Unflattering? What’s not to like about a tiny car with a big guy in a fez behind the wheel? I know the kinds of guys that do this stuff, and as my sister Timmy points out, it will be a shame if the national or state organizations ban the “gadget” parade vehicles because of insurance liability.

    It can be difficult to discern between affectionate humor and dismissive scorn on the Internet; as it was I had toned down the jokes I could have made because people had been hurt and frightened.

  4. It’s the same as any vehicle really. It’s only as safe as the operator if properly maintained.

    I just so happen to be the VP of the El Kalah Wreckers. We are the go-kart unit of the El Kalah Shrine in Salt Lake City, Utah. (we prefer to call them “Flying Carpets” actually.) It was a lifelong goal of mine to become a Shriner, and to drive a kart. One of my first orders of business was to physically inspect every kart in out inventory for damage, wear, etc. And secondly, to assess the ability of each Noble within the unit, to drive a kart.

    There have been a couple of mishaps over the years, but no injuries, or property damage has ever occurred as far as I can tell. The Wreckers, and other mini-car/go-kart units across the US, Canada, Mexico, and the Philippines, are one of the most recognizable things about the shrine next to the Fez, and the hospitals, and are a great PR tool. We help the Shrine raise tens of millions of dollars to fund our network of hospitals. Doing away with units like ours seriously hamper our effort to do so, and in effect, take away from the kids that we are trying to help.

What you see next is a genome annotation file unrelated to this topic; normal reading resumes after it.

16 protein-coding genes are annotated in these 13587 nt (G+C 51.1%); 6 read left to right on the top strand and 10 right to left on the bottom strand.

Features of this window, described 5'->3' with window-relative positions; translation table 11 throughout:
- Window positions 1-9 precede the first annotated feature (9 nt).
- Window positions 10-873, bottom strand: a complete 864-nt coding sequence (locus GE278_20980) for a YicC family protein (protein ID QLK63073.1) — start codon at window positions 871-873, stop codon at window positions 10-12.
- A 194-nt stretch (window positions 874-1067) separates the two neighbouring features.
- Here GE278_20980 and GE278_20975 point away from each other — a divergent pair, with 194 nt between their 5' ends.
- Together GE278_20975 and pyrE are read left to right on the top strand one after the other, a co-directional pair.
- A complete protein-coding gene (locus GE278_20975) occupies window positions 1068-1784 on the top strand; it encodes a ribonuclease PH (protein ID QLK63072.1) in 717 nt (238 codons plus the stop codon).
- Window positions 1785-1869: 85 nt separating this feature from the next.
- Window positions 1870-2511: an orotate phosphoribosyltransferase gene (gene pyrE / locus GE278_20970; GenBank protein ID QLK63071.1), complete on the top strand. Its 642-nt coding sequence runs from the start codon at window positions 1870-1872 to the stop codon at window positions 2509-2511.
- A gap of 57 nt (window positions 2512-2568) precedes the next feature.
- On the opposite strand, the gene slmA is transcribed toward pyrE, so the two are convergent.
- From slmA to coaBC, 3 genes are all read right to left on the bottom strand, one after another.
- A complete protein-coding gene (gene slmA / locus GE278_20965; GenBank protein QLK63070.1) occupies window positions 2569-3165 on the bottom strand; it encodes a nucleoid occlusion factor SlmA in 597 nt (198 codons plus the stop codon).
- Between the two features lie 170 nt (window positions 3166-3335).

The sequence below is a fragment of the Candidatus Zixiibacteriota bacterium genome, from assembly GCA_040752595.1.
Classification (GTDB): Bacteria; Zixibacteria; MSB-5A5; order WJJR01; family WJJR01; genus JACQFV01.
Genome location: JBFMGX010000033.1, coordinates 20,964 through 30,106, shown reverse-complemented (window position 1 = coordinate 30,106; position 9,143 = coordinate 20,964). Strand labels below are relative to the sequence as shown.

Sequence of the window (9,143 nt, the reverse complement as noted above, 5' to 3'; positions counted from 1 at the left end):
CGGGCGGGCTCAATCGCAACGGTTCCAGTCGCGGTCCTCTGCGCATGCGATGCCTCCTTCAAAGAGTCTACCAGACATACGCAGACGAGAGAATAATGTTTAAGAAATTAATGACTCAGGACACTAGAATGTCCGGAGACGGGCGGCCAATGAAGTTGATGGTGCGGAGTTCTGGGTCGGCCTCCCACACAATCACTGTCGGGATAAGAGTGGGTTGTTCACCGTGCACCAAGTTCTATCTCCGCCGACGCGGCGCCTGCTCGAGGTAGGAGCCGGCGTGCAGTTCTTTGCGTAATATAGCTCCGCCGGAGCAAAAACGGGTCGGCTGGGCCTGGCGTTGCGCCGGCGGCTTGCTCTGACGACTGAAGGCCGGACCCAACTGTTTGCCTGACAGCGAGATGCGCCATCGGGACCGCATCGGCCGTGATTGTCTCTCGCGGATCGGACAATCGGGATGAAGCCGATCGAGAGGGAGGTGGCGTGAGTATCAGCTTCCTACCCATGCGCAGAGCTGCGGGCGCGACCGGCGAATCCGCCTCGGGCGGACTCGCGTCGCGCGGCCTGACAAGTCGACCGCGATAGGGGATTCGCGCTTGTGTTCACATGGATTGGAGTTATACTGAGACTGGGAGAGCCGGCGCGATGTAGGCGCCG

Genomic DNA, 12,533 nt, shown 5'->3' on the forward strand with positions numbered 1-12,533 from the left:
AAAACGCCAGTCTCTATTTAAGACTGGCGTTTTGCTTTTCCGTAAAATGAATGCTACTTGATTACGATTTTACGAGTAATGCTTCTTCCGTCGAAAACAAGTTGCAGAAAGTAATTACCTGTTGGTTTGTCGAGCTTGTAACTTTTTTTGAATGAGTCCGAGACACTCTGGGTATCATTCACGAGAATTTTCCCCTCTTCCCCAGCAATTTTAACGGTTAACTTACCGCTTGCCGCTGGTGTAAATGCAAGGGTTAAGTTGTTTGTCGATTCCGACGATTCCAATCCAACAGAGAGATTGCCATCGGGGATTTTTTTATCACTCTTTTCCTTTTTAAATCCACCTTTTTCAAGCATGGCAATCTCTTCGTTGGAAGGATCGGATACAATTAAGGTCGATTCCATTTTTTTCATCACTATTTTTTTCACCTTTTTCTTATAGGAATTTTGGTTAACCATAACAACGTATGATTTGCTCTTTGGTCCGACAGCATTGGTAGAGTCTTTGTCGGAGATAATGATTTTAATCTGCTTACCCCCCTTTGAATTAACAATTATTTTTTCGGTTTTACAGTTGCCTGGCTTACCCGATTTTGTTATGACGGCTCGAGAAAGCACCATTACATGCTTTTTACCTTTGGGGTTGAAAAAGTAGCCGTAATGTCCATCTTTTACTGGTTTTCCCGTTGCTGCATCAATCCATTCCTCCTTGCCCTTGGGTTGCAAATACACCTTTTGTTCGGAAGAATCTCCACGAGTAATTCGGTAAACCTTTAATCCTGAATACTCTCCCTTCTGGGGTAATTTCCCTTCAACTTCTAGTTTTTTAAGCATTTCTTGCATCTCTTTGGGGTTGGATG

We believe that safety is the most important thing at parades. We do the Shrine a great dis-service otherwise. I cannot speak for every kart unit, but I think that for the most part, they feel the same way.

    I do appreciate the discussion though!

    Brian Crowder
    Vice Presdent- Wreckers
    El Kalah Shrine of Utah

  5. It’s the same as any vehicle really. It’s only as safe as the operator if properly maintained.

    I just so happen to be the VP of the El Kalah Wreckers. We are the go-kart unit of the El Kalah Shrine in Salt Lake City, Utah. (we prefer to call them “Flying Carpets” actually.) It was a lifelong goal of mine to become a Shriner, and to drive a kart. One of my first orders of business was to physically inspect every kart in out inventory for damage, wear, etc. And secondly, to assess the ability of each Noble within the unit, to drive a kart.

    There have been a couple of mishaps over the years, but no injuries, or property damage has ever occurred as far as I can tell. The Wreckers, and other mini-car/go-kart units across the US, Canada, Mexico, and the Philippines, are one of the most recognizable things about the shrine next to the Fez, and the hospitals, and are a great PR tool. We help the Shrine raise tens of millions of dollars to fund our network of hospitals. Doing away with units like ours seriously hamper our effort to do so, and in effect, take away from the kids that we are trying to help.

    We believe that safety is the most important thing at parades. We do the Shrine a great dis-service otherwise. I cannot speak for every kart unit, but I think that for the most part, they feel the same way.

    I do appreciate the discussion though!

    Brian Crowder
    Vice Preisdent- Wreckers
    El Kalah Shrine of Utah

  6. No problem, Brian… you must know my brother-in-law Frank, then (and his wife is known as “Marcia” amongst polite company, it’s only in the family that she’s “Timmy).